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Lacrosse, sport of the Indians

Lacrosse is a hard but fair sport, teaching players teamwork and responsibility.

(Source: Courtesy of Tricksters.sk )

LACROSSE combines the technical skills of handling a small ball ‘long-hand’ and physical fitness. Although it does not have a long history in Slovakia, it is gaining popularity amongst young people who find American football too brutal.

Lacrosse was a collective game of the American Indians, played on a field or artificial surface as early as in the 15th century. Each player has a long stick with a small mesh net at the end. The aim of the game is to get a small rubber ball into the opponent’s goal.

Read also:Non-traditional sports find their feet in Slovakia

Although it might be a familiar high school sport from some American movies, most Slovaks do not know much about this sport. However, it is an officially recognised and organised sport since 2003, when the first team – Tricksters LT Bratislava – was formed.

Beginnings at football stadiums

In 2002, lacrosse enthusiasts in Slovakia started to organise themselves. The main pioneer was Mark Lichter who, along with his brother Tomas started the club Tricksters. Early experiences came at the football stadium Spoje Bratislava and they participated in friendly matches. Between 2002 and 2005, they participated in the Czech lacrosse league and in 2007 they qualified for the Austrian Open tournament.

Currently, there are six lacrosse teams in Slovakia with 120 registered players.

“As it is an amateur sport, for all of them it is just a hobby,” Martin Kramár, president of the Tricksters lacrosse team, told The Slovak Spectator.

A lacrosse team in Trnava was also started by a young enthusiast, Radovan Urban, who was seeking an alternative to American football. It was registered in August 2014 and the current squad consists of 12 men and three women, all of them are Slovaks.

“It is difficult to find new people for this sport,” said Urban, adding that 90 percent of the players came to the team through peer contact.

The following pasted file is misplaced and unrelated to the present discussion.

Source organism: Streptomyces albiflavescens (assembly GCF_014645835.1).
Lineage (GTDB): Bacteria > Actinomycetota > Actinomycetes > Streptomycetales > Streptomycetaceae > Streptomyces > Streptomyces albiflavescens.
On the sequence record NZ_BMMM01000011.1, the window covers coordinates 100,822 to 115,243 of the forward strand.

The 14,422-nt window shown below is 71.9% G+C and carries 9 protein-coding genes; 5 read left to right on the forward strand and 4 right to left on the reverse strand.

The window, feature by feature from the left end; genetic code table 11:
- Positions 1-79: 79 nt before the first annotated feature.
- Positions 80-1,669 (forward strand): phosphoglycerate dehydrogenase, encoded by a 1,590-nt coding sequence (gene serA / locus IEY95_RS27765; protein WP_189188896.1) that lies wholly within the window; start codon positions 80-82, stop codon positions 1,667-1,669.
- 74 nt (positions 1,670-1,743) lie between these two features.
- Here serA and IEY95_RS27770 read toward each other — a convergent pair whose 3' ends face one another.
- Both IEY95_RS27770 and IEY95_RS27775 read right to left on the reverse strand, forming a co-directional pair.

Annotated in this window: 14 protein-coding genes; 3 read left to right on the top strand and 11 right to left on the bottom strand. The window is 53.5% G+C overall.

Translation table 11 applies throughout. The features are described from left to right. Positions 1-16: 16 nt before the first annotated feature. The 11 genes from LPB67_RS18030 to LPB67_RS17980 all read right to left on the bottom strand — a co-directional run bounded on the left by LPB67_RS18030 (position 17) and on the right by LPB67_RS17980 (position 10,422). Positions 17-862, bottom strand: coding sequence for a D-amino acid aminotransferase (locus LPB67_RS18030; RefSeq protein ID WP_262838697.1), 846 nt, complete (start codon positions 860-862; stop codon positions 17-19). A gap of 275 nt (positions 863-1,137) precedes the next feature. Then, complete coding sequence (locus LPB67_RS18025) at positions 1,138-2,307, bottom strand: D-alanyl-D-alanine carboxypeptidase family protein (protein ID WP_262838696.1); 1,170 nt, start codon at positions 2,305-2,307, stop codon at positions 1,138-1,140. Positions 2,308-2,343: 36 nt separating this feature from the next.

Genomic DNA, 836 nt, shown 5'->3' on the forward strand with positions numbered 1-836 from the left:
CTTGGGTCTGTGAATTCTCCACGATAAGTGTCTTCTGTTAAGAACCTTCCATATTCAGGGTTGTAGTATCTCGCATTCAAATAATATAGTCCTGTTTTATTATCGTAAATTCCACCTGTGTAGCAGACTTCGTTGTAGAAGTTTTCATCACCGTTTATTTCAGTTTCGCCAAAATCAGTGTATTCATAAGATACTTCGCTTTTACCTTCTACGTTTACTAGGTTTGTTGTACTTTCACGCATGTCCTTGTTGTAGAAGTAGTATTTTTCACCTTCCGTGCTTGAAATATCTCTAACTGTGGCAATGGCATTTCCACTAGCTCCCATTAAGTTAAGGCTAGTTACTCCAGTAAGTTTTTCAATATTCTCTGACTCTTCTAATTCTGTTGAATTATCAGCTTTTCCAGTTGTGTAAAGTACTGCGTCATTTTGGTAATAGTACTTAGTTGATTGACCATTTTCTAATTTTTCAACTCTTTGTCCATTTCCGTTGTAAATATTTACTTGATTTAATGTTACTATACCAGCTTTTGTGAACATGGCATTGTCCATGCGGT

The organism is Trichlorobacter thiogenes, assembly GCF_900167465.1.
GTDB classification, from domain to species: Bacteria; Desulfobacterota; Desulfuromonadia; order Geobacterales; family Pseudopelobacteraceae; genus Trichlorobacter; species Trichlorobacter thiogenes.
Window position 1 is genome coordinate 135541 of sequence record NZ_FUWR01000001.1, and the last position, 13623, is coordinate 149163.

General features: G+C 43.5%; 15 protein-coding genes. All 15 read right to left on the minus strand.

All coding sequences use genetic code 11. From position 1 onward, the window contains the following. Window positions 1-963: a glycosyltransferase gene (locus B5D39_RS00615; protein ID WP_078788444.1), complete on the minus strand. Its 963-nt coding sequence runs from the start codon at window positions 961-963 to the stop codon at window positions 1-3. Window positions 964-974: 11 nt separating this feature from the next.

The Slovak lacrosse league still lacks formal structure and takes part only in the form of tournaments. Each team organises a tournament in their city and all the teams take part. Each round includes three matches, according to the toss.

Limited contact and team responsibility

“Recently, we are observing increasing interest in this sport from potential players as well as fans,” said Kramár, adding that it offers attractive game-play full of interesting actions and game situations.

Apart from the competitive sphere, lacrosse can be a good physical activity for the general population.

“Mainly the young people seek some kind of physical activity, something that is ‘in’,” confirmed Kramár.

“Lacrosse is a hard but fair sport,” added Urban. “It teaches you teamwork and responsibility.”

Anyone can play it, but people with sporting experience acquire the skills faster.

Physical contact is allowed but limited only to the situations when the opponent is in the vicinity of the net, or five metres. These rules make lacrosse a tough but fair sport where the skill of handling the small ball using a stick combines with physical fitness and endurance because the match lasts for four rounds of 25 minutes.

Still seeking state support

Like many other amateur sports, lacrosse does not enjoy much support from legislators.

“There is no support, nor conditions on the part of the state,” confirmed Kramár. “Everything is financed from private sources and managed by participants themselves.”

Obtaining finances is especially difficult in cities with strong a history of traditional sports, for example Trnava. Urban also confirmed that football - soccer is given the most attention.

“The only subsidy we have is a one-time grant from the city of Trnava,” said Urban. “It was just a three digit sum and almost all expenses are covered from membership fees.” 

Nevertheless, the main aim is club development.

“We are a young team and therefore we want to move on and improve the skills of the players,” said Urban, adding that in the future they would also like to start youth teams, but the main priority is participation in the Slovak league.

The main goal for the future of Tricksters according to Kramár is to attract the largest number of potential players and promote the sport.

“To obtain financial means and represent the sport accordingly,” he specified. Together with the representatives of Trnava, they would like to form a Slovak national team and create good conditions for future talent.

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